Staying Safe in the Cold, Part 1

We’re getting closer and closer to winter, which means many of us outdoor enthusiasts will flock to the ski hills, snowmobile trails and woods.

In Part 1 of Mike Stark’s series, ‘Staying Safe in the Cold’, Mike has a look at what safety precautions hunters and ice fishers need to take for a safe and enjoyable season.

Heavy snowfall is right around the corner.

That means frigid temperatures, snow shoveling and slick roads.

It also marks the time of year for some of the U.P.’s favorite outdoor activities, like hunting, ice fishing, skiing and snowmobiling.

But no matter what you do to kill time over the next several months, you need to make sure you take the necessary precautions.

The most important is to dress warm.

Of course, firearm deer season is going on right now.

And that means hunters will spend a lot of time outside — not just over the next week during firearm season, but during archery and muzzleloader seasons as well after that.

That means if you hunt, you need to take special care to be prepared when venturing out into the woods.

Ernie Lindsey manages Wilderness Sports in Ishpeming.

He says besides gloves, you need to have an additional heat source for your hands, like heat packs.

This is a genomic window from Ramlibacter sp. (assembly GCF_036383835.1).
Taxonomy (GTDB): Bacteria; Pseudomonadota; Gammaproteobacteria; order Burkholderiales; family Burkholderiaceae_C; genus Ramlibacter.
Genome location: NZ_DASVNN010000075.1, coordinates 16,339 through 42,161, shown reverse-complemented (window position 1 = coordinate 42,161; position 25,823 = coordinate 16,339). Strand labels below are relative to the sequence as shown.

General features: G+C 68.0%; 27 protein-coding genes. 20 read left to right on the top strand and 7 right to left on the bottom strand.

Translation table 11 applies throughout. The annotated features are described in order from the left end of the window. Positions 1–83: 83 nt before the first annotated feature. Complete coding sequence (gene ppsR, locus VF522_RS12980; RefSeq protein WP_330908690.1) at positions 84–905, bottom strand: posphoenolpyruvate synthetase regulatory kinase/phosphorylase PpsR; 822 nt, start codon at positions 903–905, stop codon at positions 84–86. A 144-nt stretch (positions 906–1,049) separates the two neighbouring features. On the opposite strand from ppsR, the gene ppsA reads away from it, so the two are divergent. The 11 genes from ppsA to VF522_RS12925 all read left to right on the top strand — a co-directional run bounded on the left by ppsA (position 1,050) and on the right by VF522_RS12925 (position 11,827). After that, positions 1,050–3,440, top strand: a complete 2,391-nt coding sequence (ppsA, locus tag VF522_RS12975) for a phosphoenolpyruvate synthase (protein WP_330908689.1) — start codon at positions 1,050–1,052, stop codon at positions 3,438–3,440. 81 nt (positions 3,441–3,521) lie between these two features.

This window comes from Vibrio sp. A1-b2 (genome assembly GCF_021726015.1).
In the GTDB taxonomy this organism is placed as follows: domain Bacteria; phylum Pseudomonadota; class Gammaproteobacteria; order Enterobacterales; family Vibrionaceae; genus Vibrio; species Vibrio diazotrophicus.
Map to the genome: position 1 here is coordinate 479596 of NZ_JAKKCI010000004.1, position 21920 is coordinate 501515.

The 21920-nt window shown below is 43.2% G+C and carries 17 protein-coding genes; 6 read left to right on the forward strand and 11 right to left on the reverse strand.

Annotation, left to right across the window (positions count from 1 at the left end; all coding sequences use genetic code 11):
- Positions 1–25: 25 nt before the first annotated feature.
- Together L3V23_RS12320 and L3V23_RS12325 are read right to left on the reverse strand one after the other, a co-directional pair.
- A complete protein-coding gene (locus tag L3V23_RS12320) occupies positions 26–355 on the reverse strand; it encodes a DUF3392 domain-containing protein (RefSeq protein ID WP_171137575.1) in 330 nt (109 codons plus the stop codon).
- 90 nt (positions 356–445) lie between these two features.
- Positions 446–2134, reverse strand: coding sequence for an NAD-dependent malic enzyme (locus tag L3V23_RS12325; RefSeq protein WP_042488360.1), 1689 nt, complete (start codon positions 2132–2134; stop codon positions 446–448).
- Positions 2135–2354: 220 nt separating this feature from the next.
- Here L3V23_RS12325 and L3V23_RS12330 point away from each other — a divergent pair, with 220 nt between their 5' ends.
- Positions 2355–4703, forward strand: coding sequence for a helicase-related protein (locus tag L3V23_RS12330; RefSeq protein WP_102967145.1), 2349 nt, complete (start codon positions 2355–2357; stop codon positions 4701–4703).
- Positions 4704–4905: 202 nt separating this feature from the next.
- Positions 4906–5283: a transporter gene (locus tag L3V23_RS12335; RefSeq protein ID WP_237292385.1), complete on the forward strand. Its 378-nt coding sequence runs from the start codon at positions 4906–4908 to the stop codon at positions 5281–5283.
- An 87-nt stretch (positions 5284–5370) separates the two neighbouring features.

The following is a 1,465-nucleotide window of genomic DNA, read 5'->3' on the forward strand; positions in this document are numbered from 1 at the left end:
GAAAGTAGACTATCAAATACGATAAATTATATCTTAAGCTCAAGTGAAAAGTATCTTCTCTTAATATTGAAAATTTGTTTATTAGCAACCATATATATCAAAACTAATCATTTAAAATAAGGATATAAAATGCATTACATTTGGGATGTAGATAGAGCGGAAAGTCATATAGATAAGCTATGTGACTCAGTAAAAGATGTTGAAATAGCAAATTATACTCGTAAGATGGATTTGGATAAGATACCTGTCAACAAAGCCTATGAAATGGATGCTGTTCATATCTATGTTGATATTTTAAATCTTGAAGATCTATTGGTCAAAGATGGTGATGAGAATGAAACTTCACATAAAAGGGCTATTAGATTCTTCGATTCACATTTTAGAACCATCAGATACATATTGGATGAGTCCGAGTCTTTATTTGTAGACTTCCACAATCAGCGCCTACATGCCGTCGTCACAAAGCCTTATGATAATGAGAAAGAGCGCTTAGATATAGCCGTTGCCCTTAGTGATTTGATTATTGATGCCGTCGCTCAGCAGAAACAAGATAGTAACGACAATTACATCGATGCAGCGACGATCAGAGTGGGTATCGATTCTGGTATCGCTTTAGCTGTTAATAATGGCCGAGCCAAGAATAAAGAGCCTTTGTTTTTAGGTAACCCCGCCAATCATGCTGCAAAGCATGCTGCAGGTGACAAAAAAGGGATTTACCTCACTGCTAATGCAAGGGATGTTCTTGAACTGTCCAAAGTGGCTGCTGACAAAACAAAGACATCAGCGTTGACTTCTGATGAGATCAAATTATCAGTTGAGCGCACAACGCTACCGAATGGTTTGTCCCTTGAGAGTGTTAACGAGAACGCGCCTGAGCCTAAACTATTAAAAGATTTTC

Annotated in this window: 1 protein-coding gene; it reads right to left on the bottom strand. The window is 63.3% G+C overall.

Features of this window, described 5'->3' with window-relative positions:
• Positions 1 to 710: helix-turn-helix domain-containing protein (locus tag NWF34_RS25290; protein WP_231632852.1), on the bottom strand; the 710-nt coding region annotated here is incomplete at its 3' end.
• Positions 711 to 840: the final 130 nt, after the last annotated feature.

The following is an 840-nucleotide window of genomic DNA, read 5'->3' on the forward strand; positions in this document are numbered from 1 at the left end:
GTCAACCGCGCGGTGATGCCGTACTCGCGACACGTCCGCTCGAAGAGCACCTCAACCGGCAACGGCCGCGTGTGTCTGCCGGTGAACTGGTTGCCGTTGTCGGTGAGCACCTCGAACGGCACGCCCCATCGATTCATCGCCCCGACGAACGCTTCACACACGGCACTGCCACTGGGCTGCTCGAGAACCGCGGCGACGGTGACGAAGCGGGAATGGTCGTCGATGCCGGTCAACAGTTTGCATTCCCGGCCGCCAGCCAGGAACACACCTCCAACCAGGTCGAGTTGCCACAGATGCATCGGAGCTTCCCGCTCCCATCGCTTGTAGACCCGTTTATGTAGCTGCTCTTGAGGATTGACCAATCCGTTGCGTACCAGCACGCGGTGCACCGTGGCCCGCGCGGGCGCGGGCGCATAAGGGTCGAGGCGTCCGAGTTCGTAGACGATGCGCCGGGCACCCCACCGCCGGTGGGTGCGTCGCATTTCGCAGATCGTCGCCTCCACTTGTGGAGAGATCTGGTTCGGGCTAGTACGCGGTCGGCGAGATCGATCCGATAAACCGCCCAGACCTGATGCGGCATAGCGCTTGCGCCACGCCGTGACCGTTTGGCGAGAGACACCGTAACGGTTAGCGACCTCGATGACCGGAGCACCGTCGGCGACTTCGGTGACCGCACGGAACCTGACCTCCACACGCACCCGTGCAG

Dr. Karen Eldevick of Marquette General Hospital says it’s also crucial to make sure your head is covered with something warm.

We’re also about a month away from the lakes freezing and ice fishers setting up shanties.

And if you’re going to have one, make sure you bring the proper equipment.

DNR Conservation Officer Elton Luce says there are small ice-pick-like objects that you can use to raise yourself out of icy water should you fall in.

Coast Guard BM2 Chris Connolly says no ice is safe ice, so it’s generally not a good idea to venture onto it at all.

But he agrees that those picks are necessary if you do head onto it.

The DNR and Coast Guard also suggest that when you go out hunting or go out on the ice, go with a friend.

Also, make sure your family knows exactly where you’ll be and exactly when you plan on returning home.

Tomorrow, Mike will look into the safety measures snowmobile riders need to take this winter.